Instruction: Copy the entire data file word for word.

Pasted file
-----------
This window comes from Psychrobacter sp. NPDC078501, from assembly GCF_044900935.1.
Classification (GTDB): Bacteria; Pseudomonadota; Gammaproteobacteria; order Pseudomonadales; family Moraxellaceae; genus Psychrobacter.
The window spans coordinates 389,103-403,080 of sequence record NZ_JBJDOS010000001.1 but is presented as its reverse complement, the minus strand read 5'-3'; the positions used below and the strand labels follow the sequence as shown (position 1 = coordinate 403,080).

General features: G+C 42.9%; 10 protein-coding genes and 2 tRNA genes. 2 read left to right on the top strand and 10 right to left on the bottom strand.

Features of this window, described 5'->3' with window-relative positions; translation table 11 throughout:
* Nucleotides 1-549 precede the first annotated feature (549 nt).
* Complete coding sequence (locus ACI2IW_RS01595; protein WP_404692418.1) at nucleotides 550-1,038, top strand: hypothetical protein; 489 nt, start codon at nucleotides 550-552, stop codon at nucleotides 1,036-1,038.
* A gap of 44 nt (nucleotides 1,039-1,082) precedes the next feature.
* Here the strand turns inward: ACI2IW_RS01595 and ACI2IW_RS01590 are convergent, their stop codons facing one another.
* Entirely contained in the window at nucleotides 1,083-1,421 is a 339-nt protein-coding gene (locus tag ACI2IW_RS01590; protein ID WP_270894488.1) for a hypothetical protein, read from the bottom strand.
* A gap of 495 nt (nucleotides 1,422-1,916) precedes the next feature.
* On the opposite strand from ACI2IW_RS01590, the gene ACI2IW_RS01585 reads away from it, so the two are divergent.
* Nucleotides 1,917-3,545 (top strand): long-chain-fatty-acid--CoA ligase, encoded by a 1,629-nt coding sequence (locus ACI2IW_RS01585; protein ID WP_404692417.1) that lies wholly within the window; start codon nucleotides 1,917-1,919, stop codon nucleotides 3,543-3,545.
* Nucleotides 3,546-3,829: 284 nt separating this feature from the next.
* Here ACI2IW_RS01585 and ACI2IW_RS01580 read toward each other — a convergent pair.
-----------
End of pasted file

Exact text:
This window comes from Psychrobacter sp. NPDC078501, from assembly GCF_044900935.1.
Classification (GTDB): Bacteria; Pseudomonadota; Gammaproteobacteria; order Pseudomonadales; family Moraxellaceae; genus Psychrobacter.
The window spans coordinates 389,103-403,080 of sequence record NZ_JBJDOS010000001.1 but is presented as its reverse complement, the minus strand read 5'-3'; the positions used below and the strand labels follow the sequence as shown (position 1 = coordinate 403,080).

General features: G+C 42.9%; 10 protein-coding genes and 2 tRNA genes. 2 read left to right on the top strand and 10 right to left on the bottom strand.

Features of this window, described 5'->3' with window-relative positions; translation table 11 throughout:
* Nucleotides 1-549 precede the first annotated feature (549 nt).
* Complete coding sequence (locus ACI2IW_RS01595; protein WP_404692418.1) at nucleotides 550-1,038, top strand: hypothetical protein; 489 nt, start codon at nucleotides 550-552, stop codon at nucleotides 1,036-1,038.
* A gap of 44 nt (nucleotides 1,039-1,082) precedes the next feature.
* Here the strand turns inward: ACI2IW_RS01595 and ACI2IW_RS01590 are convergent, their stop codons facing one another.
* Entirely contained in the window at nucleotides 1,083-1,421 is a 339-nt protein-coding gene (locus tag ACI2IW_RS01590; protein ID WP_270894488.1) for a hypothetical protein, read from the bottom strand.
* A gap of 495 nt (nucleotides 1,422-1,916) precedes the next feature.
* On the opposite strand from ACI2IW_RS01590, the gene ACI2IW_RS01585 reads away from it, so the two are divergent.
* Nucleotides 1,917-3,545 (top strand): long-chain-fatty-acid--CoA ligase, encoded by a 1,629-nt coding sequence (locus ACI2IW_RS01585; protein ID WP_404692417.1) that lies wholly within the window; start codon nucleotides 1,917-1,919, stop codon nucleotides 3,543-3,545.
* Nucleotides 3,546-3,829: 284 nt separating this feature from the next.
* Here ACI2IW_RS01585 and ACI2IW_RS01580 read toward each other — a convergent pair.